Julian Simon acolyte Bryan Caplan, an economist at George Mason U., wonders whether to include this paragraph in his upcoming book:
I confess that I take anti-cloning arguments personally. Not only do they insult the identical twin sons I already have; they insult a son I hope I live to meet. Yes, I wish to clone myself and raise the baby as my son. Seriously. I want to experience the sublime bond I'm sure we'd share. I'm confident that he'd be delighted, too, because I would love to be raised by me. I'm not pushing others to clone themselves. I'm not asking anyone else to pay for my dream. I just want government to leave me and the cloning business alone. Is that too much to ask?
Unfortunately, Professor Caplan doesn't inform us what his wife thinks about his desire to create a child untainted by her genes. Does Professor Caplan intend to have Mrs. Caplan bear his clone for him? Does Professor Caplan intend to have Mrs. Caplan pick up after his clone for 21 years? Will Mrs. Caplan appreciate it when she and her husband's immature clone get into an argument and Professor Caplan sides with his clone against his wife? Will she be concerned that he might favor his clone in his will over their mutual children?
Of course, that's assuming that Bryan's assumption that he and his clone would be Best Friends Forever is correct. More likely, the opposite would be true.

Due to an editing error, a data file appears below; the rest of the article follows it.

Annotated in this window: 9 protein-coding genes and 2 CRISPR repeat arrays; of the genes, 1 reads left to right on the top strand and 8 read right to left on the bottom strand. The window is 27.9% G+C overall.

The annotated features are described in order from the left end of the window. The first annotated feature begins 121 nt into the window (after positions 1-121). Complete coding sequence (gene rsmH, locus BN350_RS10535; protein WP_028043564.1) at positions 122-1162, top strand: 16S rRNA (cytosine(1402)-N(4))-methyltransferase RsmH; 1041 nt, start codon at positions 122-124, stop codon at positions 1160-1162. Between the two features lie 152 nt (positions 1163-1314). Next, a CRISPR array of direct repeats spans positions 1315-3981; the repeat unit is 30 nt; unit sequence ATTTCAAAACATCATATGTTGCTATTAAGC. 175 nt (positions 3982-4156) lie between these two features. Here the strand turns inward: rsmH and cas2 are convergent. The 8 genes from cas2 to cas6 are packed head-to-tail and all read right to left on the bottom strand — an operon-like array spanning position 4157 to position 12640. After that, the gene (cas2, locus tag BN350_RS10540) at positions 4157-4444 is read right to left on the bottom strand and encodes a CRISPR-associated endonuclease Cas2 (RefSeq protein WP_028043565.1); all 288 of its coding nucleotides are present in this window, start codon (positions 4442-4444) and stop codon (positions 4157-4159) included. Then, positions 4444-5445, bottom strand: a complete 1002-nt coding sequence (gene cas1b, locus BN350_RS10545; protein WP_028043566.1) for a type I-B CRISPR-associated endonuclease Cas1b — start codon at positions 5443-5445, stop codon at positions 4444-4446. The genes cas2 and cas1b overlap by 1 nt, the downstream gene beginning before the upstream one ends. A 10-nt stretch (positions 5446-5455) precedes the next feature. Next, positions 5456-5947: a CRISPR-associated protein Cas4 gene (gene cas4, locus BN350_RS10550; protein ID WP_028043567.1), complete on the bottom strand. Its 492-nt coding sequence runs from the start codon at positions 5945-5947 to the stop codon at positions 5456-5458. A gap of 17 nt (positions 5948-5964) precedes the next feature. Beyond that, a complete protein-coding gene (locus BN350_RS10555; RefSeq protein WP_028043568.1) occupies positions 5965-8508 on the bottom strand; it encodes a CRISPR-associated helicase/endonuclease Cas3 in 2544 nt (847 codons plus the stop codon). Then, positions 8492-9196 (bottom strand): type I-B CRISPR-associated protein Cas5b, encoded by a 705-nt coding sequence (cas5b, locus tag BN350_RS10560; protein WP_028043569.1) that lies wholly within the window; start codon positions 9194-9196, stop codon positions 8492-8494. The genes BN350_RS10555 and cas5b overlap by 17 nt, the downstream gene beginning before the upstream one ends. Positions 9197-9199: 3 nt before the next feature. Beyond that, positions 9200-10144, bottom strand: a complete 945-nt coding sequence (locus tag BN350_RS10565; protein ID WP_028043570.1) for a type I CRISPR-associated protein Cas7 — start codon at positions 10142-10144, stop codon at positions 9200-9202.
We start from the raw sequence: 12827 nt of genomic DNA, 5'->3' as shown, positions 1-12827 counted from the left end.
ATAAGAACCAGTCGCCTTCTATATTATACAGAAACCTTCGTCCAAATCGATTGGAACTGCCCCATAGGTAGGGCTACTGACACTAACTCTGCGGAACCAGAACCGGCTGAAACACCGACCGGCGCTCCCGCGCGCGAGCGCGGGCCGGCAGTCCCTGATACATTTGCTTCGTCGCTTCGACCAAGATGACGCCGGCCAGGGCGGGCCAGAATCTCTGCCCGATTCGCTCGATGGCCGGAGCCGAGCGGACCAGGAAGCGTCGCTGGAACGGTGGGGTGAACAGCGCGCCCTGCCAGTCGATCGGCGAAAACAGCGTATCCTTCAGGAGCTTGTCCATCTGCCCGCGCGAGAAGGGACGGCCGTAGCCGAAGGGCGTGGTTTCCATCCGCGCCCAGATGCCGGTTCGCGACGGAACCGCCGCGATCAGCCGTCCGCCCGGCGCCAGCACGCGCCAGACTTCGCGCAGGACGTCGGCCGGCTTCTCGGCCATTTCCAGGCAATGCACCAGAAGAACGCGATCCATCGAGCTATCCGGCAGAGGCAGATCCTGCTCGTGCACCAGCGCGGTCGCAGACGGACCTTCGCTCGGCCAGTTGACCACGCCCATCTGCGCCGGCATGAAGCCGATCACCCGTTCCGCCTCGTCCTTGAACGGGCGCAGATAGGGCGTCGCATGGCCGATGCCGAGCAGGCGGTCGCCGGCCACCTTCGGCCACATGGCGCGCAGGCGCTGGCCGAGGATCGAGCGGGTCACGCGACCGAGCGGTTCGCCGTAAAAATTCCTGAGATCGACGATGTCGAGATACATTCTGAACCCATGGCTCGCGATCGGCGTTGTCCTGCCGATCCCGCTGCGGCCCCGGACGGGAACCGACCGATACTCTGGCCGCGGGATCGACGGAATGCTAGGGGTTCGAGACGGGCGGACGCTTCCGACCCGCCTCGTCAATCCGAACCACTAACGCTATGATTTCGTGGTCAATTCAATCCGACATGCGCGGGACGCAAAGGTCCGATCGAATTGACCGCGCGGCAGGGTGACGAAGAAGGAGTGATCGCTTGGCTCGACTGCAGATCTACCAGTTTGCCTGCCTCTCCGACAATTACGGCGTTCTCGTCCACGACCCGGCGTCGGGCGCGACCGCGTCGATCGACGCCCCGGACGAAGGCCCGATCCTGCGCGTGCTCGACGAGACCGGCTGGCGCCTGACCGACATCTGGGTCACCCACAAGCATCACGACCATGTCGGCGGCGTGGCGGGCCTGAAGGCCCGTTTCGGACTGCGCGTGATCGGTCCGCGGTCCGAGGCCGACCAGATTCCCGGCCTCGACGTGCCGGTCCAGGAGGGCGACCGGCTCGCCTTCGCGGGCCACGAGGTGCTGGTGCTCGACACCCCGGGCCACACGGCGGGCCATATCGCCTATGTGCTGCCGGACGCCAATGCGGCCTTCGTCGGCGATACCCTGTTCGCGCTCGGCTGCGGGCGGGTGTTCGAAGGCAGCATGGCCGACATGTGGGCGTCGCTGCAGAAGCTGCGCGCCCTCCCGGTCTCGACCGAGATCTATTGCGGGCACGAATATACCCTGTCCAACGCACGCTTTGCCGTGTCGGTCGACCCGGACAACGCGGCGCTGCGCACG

Generally speaking, people who would like to clone themselves tend to be arrogant and lacking in common sense. Their children will tend to also be arrogant and lacking in common sense. The interpersonal dynamics between cloner and clonee would likely be disastrous.
Are families in which the sons are exactly like the fathers happier? I don't see a lot of evidence for that. In fact, I see a lot of evidence from memoirs and fiction that strong-willed fathers tend to have strong-willed sons, and the two clash relentlessly over who will be dominant. Too much similarity does not always make for happiness within a family.
Of course, this whole cloning thing might be useful if a husband was trying to pawn some illegitimate kid he had with a stripper off on his wife to raise: "Hey, honey, sorry that I forgot to mention it, but I had myself cloned! Be a doll and clean up after little Me Jr. for the next 21 years." This might work on an exceptionally clueless wife.
That reminds me. I once pitched a screenplay to that old HBO comedy show about a sports agent, Arliss, in which one of Arliss's clients, a narcissistic gay Olympics superstar modeled on sprinter Carl Lewis, wants Arliss to arrange for his cloning:
Arliss is setting up a grudge match race between a Carl Lewis-style track superstar and his arch-rival, an extremely juiced-up looking Ben Johnson-type. Client Carl shows up, accompanied by his best friend / sister Carol. Carl says he isn't interested in reproducing the old-fashioned way, and asks Arliss to help him clone himself. Carol will carry the clone/fetus and raise the baby. Carol takes Arliss's secretary Rita aside to suggest that they try to get the cloning over and done with real fast. She breaks down and says it's a ruse she's putting over on Carl because she's pregnant — with Ben Johnson's baby. Arliss asks Carl that in return for making the arrangement at a pet cloning clinic to get the clone signed up for a lifetime deal. But, Arliss is heartbroken when Rita breaks the truth to him.
In general, I have fewer problems with cloning in the abstract than I have deep doubts about the specific type of person (e.g., Bryan) who would want to get himself cloned.